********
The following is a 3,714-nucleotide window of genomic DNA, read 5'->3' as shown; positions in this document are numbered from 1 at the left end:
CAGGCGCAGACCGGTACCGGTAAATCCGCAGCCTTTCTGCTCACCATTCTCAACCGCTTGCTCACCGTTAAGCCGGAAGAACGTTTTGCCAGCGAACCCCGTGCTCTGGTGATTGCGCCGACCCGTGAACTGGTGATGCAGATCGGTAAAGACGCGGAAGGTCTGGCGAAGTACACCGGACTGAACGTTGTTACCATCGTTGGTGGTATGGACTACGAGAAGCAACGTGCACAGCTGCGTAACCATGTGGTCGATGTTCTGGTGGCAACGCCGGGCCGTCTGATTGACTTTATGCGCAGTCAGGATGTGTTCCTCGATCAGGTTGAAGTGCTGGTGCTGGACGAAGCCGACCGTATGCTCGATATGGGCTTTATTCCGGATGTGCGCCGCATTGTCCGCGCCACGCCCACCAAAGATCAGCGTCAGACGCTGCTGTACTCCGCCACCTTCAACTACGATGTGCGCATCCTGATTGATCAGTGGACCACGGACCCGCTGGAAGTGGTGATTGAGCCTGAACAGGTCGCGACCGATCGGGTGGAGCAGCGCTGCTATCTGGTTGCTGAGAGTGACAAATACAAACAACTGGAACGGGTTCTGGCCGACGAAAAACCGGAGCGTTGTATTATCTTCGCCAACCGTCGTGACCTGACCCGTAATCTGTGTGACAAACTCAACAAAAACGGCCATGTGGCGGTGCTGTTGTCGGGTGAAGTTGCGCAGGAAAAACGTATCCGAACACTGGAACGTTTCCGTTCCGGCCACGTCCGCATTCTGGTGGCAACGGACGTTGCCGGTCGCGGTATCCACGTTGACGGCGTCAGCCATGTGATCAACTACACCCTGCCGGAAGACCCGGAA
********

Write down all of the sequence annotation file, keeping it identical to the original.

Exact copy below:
The following is a 3,714-nucleotide window of genomic DNA, read 5'->3' as shown; positions in this document are numbered from 1 at the left end:
CAGGCGCAGACCGGTACCGGTAAATCCGCAGCCTTTCTGCTCACCATTCTCAACCGCTTGCTCACCGTTAAGCCGGAAGAACGTTTTGCCAGCGAACCCCGTGCTCTGGTGATTGCGCCGACCCGTGAACTGGTGATGCAGATCGGTAAAGACGCGGAAGGTCTGGCGAAGTACACCGGACTGAACGTTGTTACCATCGTTGGTGGTATGGACTACGAGAAGCAACGTGCACAGCTGCGTAACCATGTGGTCGATGTTCTGGTGGCAACGCCGGGCCGTCTGATTGACTTTATGCGCAGTCAGGATGTGTTCCTCGATCAGGTTGAAGTGCTGGTGCTGGACGAAGCCGACCGTATGCTCGATATGGGCTTTATTCCGGATGTGCGCCGCATTGTCCGCGCCACGCCCACCAAAGATCAGCGTCAGACGCTGCTGTACTCCGCCACCTTCAACTACGATGTGCGCATCCTGATTGATCAGTGGACCACGGACCCGCTGGAAGTGGTGATTGAGCCTGAACAGGTCGCGACCGATCGGGTGGAGCAGCGCTGCTATCTGGTTGCTGAGAGTGACAAATACAAACAACTGGAACGGGTTCTGGCCGACGAAAAACCGGAGCGTTGTATTATCTTCGCCAACCGTCGTGACCTGACCCGTAATCTGTGTGACAAACTCAACAAAAACGGCCATGTGGCGGTGCTGTTGTCGGGTGAAGTTGCGCAGGAAAAACGTATCCGAACACTGGAACGTTTCCGTTCCGGCCACGTCCGCATTCTGGTGGCAACGGACGTTGCCGGTCGCGGTATCCACGTTGACGGCGTCAGCCATGTGATCAACTACACCCTGCCGGAAGACCCGGAA